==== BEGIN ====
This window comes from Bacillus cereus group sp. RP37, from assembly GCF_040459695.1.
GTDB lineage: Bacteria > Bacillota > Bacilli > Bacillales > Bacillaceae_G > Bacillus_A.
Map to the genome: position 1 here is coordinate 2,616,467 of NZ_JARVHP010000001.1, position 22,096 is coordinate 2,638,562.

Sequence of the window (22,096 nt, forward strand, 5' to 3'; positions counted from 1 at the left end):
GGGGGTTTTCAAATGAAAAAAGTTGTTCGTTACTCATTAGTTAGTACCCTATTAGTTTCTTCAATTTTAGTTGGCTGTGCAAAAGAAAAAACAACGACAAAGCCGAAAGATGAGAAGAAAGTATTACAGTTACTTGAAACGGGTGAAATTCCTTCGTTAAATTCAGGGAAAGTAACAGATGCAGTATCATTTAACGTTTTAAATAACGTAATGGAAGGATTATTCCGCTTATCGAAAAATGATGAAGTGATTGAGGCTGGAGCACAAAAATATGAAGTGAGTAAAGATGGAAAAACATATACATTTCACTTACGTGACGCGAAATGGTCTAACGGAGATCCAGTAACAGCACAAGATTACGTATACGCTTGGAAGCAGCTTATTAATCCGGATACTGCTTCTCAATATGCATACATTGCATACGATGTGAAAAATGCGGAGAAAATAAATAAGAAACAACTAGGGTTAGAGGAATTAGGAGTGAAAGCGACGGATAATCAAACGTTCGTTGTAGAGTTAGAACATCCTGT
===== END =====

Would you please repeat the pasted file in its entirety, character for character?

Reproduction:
This window comes from Bacillus cereus group sp. RP37, from assembly GCF_040459695.1.
GTDB lineage: Bacteria > Bacillota > Bacilli > Bacillales > Bacillaceae_G > Bacillus_A.
Map to the genome: position 1 here is coordinate 2,616,467 of NZ_JARVHP010000001.1, position 22,096 is coordinate 2,638,562.

Sequence of the window (22,096 nt, forward strand, 5' to 3'; positions counted from 1 at the left end):
GGGGGTTTTCAAATGAAAAAAGTTGTTCGTTACTCATTAGTTAGTACCCTATTAGTTTCTTCAATTTTAGTTGGCTGTGCAAAAGAAAAAACAACGACAAAGCCGAAAGATGAGAAGAAAGTATTACAGTTACTTGAAACGGGTGAAATTCCTTCGTTAAATTCAGGGAAAGTAACAGATGCAGTATCATTTAACGTTTTAAATAACGTAATGGAAGGATTATTCCGCTTATCGAAAAATGATGAAGTGATTGAGGCTGGAGCACAAAAATATGAAGTGAGTAAAGATGGAAAAACATATACATTTCACTTACGTGACGCGAAATGGTCTAACGGAGATCCAGTAACAGCACAAGATTACGTATACGCTTGGAAGCAGCTTATTAATCCGGATACTGCTTCTCAATATGCATACATTGCATACGATGTGAAAAATGCGGAGAAAATAAATAAGAAACAACTAGGGTTAGAGGAATTAGGAGTGAAAGCGACGGATAATCAAACGTTCGTTGTAGAGTTAGAACATCCTGT